Testifying before a subcommittee of the U.S. House Committee on the Judiciary, Rev. Derek McCoy, a national pro-life and pro-family leader, urged members to consider that a nation failing to protect its most vulnerable members has failed in its highest duty.
McCoy, who serves on the board of directors for Heartbeat International—the world’s largest network of life-affirming pregnancy help—as well as the Maryland Family Alliance, was making his case for the Prenatal Nondiscrimination Act (PRENDA) of 2016, sponsored by Republican Rep. Trent Franks (Arizona).
“We are at a place where I don’t think we’ve done well in allowing the most unprotected to have protection—and that’s that child that’s preborn,” McCoy, testifying in his capacity as National Director for the Center of Urban Renewal and Education (CURE) on April 14, said. “[The womb] should not be the most dangerous place for a child. I so appreciate the right I had to be born.”
“I don’t think that any person here would say that they are… sorrowful about being able to be born, being able to have constitutional rights given to them. We need to make sure we’re taking care of the most vulnerable in our society.”
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A long-term hope of Rep. Franks, who first brought forward the “Susan B. Anthony and Frederick Douglass Prenatal Nondiscrimination Act of 2011,” the current PRENDA bill would make abortions based on race and gender illegal in the United States.
The bill, which also drew Catherine Davis, founder of the National Black Pro-Life Coalition, and Charlotte Lozier Institute associate scholar Anna Higgins as witnesses in its favor, is similar to model legislation produced by Americans United for Life (AUL).
Sex-selective abortion practices in the U.S. have contributed to a current situation where there are more boys being born than girls, according to a March 2008 report published in Columbia University’s Proceedings of the National Academy of Sciences cited in the bill.
The proposed legislation also cites a March 2006 Zogby International poll that found 86 percent of Americans believed that sex-selection abortions should be illegal and a follow-up poll by the Charlotte Lozier Institute in 2012 showed a similar figure of 77 percent in favor a sex-selection ban.
While eight states currently ban sex-selection abortion, including Sen. Franks’ home state of Arizona—the only state that prohibits abortions on the basis of race.
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In his testimony in favor of the bill, McCoy referred to a statement by the then-pro-life Rev. Jesse Jackson in 1977, which opposed abortion on the basis of economic expediency or “emotional incompleteness.”
“If incompleteness where the criteri(on) for taking life, we would all be dead,” Rev. Jackson had said.
Before the Supreme Court made abortion on-demand the law of the land in its 1973 Roe v. Wade decision, over 16 million black women have aborted their children, McCoy pointed out.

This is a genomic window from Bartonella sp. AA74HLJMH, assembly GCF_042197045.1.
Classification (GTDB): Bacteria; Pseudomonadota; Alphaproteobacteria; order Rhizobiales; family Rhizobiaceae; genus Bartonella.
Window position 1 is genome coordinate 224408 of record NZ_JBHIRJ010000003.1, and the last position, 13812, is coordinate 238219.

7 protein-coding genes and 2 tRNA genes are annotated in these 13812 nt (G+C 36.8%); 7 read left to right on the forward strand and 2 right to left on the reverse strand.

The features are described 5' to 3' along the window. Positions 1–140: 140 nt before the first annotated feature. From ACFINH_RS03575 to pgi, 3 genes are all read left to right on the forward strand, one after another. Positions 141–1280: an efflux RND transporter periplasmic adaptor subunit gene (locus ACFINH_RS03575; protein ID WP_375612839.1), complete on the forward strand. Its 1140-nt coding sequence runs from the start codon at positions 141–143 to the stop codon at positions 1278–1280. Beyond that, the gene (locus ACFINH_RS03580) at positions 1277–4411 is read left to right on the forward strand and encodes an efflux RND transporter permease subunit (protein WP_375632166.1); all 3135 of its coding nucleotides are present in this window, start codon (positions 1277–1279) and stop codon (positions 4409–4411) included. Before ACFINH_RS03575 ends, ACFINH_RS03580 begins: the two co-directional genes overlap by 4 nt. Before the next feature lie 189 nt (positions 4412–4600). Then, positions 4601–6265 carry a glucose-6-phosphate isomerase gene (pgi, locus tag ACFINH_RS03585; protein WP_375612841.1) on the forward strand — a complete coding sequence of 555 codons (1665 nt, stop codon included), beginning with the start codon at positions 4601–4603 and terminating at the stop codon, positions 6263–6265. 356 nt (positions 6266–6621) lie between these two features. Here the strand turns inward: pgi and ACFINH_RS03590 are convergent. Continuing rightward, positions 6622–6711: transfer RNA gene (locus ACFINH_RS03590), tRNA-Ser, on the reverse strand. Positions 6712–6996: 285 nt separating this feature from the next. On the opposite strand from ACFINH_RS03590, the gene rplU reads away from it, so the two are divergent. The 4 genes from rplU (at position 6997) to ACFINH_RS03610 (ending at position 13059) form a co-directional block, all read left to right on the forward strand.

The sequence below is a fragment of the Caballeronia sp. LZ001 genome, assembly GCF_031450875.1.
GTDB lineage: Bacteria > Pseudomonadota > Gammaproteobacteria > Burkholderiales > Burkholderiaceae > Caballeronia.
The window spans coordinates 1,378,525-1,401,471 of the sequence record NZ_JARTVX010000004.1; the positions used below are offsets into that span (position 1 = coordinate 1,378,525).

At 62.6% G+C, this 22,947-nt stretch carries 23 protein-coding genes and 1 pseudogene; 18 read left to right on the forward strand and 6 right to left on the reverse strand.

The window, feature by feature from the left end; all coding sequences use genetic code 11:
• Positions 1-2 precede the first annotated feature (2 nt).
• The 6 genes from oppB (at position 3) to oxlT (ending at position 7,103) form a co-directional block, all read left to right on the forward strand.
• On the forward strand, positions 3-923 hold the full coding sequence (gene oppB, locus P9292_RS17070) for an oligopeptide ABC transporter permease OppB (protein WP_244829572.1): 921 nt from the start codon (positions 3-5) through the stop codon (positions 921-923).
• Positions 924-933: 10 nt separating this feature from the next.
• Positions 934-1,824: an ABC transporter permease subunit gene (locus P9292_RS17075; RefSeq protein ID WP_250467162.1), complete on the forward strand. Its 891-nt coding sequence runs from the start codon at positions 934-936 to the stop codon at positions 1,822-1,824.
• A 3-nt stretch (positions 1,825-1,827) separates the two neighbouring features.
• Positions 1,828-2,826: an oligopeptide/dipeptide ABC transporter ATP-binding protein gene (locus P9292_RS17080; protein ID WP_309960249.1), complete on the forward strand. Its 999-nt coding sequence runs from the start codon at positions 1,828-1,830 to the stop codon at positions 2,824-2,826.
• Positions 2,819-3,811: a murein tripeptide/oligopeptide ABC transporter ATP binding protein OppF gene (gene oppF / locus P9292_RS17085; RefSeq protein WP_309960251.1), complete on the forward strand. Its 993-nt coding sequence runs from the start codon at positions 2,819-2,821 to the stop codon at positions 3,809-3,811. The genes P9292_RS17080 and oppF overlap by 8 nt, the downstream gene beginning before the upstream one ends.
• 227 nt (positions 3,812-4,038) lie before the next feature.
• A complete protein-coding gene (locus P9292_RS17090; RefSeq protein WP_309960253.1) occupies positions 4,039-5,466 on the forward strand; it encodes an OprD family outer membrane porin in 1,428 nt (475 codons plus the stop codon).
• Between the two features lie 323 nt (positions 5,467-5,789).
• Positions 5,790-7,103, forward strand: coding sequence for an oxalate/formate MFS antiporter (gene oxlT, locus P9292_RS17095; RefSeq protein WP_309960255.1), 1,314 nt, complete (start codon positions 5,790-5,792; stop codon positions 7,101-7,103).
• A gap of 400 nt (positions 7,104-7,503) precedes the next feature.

“If you can justify abortion on the basis of emotional incompleteness, then your logic could also lead you to killing for other forms of incompleteness—blindness, crippleness, old age,” Rev. Jackson had said.
Said McCoy, “We can add to Rev. Jackson’s statement race and gender.”
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“It is ironic that while the Fifteenth Amendment (1870) to the U.S. Constitution abolished discrimination based on race, a more ‘civilized’ 1973 U.S. Supreme Court discriminated against the life of the unborn child, handing down a decision that stripped the most vulnerable among us of rights, once again allowing the powerful to determine exactly who had the right to life,” he said.
Starting with Margaret Sanger's Negro Project in 1939, the organization she founded, Planned Parenthood, has targeted its abortion and birth control services to black and other minority communities, where 79 percent of its clinics are currently located. Abortion in the black community currently kills more babies annually than the other combined causes of death combined.
In early 2015, Live Action released its Planned Parenthood Racism Project, which captured multiple phone calls where Planned Parenthood administrators said they would receive funds designated specifically to abort black babies.
Opposed at the committee hearing by members Rep. Steve Cohen (D-Tenn.) and Ranking Member Rep. John Conyers (D-Mich.), the bill is currently with the Subcommittee on the Constitution and Civil Justice.
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Protecting unborn persons from the violence of abortion based on gender or race, Rep. Franks argued, is in the best interests of all Americans—regardless of party affiliation.
“There was a famous Democrat who was running for president, Mr. [Hubert] Humphrey, that said, ‘Society will be judged by the way it treats those in the dawn of life, those in the shadows of life and those in the twilight of life,’” Rep. Franks said.